8 Simple Tips & Trick To Extend The Life Of Your Car Battery
Your car battery should last about 3 to 5 years…
But many people find that they need to change their car battery every 1 to 2 years.
And what can you do to prolong your car’s battery life?
We’ll show you why car batteries die early…and what you can do to prevent this from happening.
We’ll also give you 8 easy tips and tricks to maximize the life span of your car’s 12 volt battery.
The tips we’ll teach you in this guide will be simple to do…and anyone will be able to perform these (even if you know nothing about cars or car batteries).
So let’s begin! …
First, You Ought to Know That Every Car Battery’s Lifespan Has A Limit (but most people kill their battery well before it’s time)
Even if you take care of your car battery perfectly…it will still die 1 day.
This set lifespan is known as the battery’s”Calendar Life” and it’s completely independent of how many times the battery has been charged or discharged.
However, most car batteries never make it their complete”Calendar Life”…
Rather, they die early due to poor maintenance and maintenance…that you can do something about.
Lead acid batteries are the oldest, most reliable, and most widely used type of rechargeable battery in the world.
Lead Acid Batteries have three life phases — formatting, peak, and decline.
Formatting is when the battery is new and needs to be used lightly.
Peak is the perfect performance phase, which we attempt to keep for as long as possible.
Decline is a slow process, but one which slowly ends in the conclusion of the battery.
Batteries in decline can nevertheless be used for quite some time, but must be watched.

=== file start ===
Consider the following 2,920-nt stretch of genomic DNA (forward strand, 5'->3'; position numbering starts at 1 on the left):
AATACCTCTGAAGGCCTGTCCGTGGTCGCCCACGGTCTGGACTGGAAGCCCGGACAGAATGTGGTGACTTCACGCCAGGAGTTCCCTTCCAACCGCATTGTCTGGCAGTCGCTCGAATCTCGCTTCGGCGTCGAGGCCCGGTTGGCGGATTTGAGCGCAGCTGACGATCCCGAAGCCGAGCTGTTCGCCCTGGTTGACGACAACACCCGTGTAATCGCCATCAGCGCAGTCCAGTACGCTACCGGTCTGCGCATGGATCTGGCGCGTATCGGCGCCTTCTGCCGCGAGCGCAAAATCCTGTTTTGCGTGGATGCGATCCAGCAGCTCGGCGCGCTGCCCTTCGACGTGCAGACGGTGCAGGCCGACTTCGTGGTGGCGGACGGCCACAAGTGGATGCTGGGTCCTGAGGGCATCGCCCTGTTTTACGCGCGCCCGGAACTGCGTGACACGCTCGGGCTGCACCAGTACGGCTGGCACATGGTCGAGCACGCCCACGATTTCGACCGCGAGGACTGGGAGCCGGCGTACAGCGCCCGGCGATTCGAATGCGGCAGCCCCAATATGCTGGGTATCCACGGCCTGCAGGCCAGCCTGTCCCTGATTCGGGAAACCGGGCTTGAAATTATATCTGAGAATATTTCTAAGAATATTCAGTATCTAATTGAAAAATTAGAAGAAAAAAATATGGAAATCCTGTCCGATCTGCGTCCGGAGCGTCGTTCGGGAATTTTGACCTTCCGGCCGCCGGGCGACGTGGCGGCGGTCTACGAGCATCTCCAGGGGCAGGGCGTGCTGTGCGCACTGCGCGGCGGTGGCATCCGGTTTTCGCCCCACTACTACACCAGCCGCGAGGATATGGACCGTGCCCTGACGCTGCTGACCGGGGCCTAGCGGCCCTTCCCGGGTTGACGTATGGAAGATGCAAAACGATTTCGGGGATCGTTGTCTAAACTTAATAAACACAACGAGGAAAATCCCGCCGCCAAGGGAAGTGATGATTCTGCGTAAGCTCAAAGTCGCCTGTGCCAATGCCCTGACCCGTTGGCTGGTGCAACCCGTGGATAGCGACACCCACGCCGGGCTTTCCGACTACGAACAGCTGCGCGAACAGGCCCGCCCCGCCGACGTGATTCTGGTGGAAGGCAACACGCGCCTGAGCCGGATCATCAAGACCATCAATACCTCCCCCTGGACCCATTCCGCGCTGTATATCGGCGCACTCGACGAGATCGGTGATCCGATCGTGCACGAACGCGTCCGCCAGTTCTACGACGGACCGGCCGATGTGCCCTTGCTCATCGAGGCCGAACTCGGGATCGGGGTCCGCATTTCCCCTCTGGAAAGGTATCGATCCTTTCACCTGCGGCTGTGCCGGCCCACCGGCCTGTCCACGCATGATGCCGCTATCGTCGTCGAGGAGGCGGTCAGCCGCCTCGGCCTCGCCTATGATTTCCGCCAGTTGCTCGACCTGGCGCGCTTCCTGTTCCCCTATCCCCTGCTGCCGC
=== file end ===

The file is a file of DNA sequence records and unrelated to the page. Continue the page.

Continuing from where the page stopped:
Around this time, you may either recondition the battery or keep a close eye on it and try to replace it before a problem arises (like being not able to begin your vehicle for work).
Tip 1: Do a monthly review of the battery terminals to be certain they are clean and rust free. One of the first problems most people have with their car battery is the build-up of corrosion around the terminals. Corrosion destroys the connection between the battery and the vehicle and several batteries are replaced due to too much corrosive build up. But often times, this is readily treated by simply pouring a small amount of Cola or a DIY anti-corrosion paste (one part water to three parts baking soda) over the corroded areas.
The acidity in the Cola or the alkaline properties in the DIY anti-corrosion paste will consume the rust away. Be sure to let it dry, then rub some petroleum jelly on the terminals to prevent future corrosion.
Tip 2: Do not operate any car accessories (radio, lights, or electronics) before turning to the car ignition and driving the vehicle. When the car is on, the car alternator generates electricity and charges the car battery after the battery has a voltage drop. But if the car is not on, and you’re using the car’s electronics, you are just relying on the car battery to power those electronics.
This is detrimental to the car battery because car batteries aren’t meant for this sort of use.
Rather, car batteries are meant to provide a sudden burst of power for ignition. They are not made to offer prolonged power for electronics and other devices (that’s what a deep cycle lead acid battery would be for). Using your car battery as a battery that powers electronics, rather than a battery that just gives you a burst of electricity for ignition, will damage the battery and greatly shorten it’s lifespan if it’s repeatedly used in this fashion. So avoid operating any automobile accessories or electronics while the car is off.